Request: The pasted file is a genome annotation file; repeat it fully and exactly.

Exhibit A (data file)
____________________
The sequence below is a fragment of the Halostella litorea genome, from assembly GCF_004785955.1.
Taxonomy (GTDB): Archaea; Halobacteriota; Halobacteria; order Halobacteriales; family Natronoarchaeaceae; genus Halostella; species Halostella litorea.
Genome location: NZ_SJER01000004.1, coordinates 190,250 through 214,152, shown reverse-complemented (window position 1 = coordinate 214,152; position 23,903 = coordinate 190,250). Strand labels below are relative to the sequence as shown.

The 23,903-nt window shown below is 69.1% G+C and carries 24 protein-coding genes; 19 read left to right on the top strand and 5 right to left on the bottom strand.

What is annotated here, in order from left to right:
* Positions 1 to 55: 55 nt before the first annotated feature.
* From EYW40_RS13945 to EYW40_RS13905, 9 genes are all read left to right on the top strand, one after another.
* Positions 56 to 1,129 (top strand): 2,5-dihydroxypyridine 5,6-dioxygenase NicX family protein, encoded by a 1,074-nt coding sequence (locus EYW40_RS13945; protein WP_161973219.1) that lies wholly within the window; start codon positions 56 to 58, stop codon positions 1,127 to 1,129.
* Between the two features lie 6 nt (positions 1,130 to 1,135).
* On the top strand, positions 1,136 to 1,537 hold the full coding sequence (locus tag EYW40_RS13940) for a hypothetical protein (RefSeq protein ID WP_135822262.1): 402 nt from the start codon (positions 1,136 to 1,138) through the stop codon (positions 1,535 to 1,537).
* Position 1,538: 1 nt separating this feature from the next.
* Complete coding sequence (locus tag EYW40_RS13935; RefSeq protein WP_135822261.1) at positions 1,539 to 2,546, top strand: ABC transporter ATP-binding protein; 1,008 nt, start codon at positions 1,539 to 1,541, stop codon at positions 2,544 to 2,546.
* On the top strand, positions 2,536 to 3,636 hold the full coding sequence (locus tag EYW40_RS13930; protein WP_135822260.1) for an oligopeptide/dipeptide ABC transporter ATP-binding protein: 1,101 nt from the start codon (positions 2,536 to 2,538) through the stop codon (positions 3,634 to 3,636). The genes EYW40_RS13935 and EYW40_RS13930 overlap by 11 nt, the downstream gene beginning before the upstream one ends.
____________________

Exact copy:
The sequence below is a fragment of the Halostella litorea genome, from assembly GCF_004785955.1.
Taxonomy (GTDB): Archaea; Halobacteriota; Halobacteria; order Halobacteriales; family Natronoarchaeaceae; genus Halostella; species Halostella litorea.
Genome location: NZ_SJER01000004.1, coordinates 190,250 through 214,152, shown reverse-complemented (window position 1 = coordinate 214,152; position 23,903 = coordinate 190,250). Strand labels below are relative to the sequence as shown.

The 23,903-nt window shown below is 69.1% G+C and carries 24 protein-coding genes; 19 read left to right on the top strand and 5 right to left on the bottom strand.

What is annotated here, in order from left to right:
* Positions 1 to 55: 55 nt before the first annotated feature.
* From EYW40_RS13945 to EYW40_RS13905, 9 genes are all read left to right on the top strand, one after another.
* Positions 56 to 1,129 (top strand): 2,5-dihydroxypyridine 5,6-dioxygenase NicX family protein, encoded by a 1,074-nt coding sequence (locus EYW40_RS13945; protein WP_161973219.1) that lies wholly within the window; start codon positions 56 to 58, stop codon positions 1,127 to 1,129.
* Between the two features lie 6 nt (positions 1,130 to 1,135).
* On the top strand, positions 1,136 to 1,537 hold the full coding sequence (locus tag EYW40_RS13940) for a hypothetical protein (RefSeq protein ID WP_135822262.1): 402 nt from the start codon (positions 1,136 to 1,138) through the stop codon (positions 1,535 to 1,537).
* Position 1,538: 1 nt separating this feature from the next.
* Complete coding sequence (locus tag EYW40_RS13935; RefSeq protein WP_135822261.1) at positions 1,539 to 2,546, top strand: ABC transporter ATP-binding protein; 1,008 nt, start codon at positions 1,539 to 1,541, stop codon at positions 2,544 to 2,546.
* On the top strand, positions 2,536 to 3,636 hold the full coding sequence (locus tag EYW40_RS13930; protein WP_135822260.1) for an oligopeptide/dipeptide ABC transporter ATP-binding protein: 1,101 nt from the start codon (positions 2,536 to 2,538) through the stop codon (positions 3,634 to 3,636). The genes EYW40_RS13935 and EYW40_RS13930 overlap by 11 nt, the downstream gene beginning before the upstream one ends.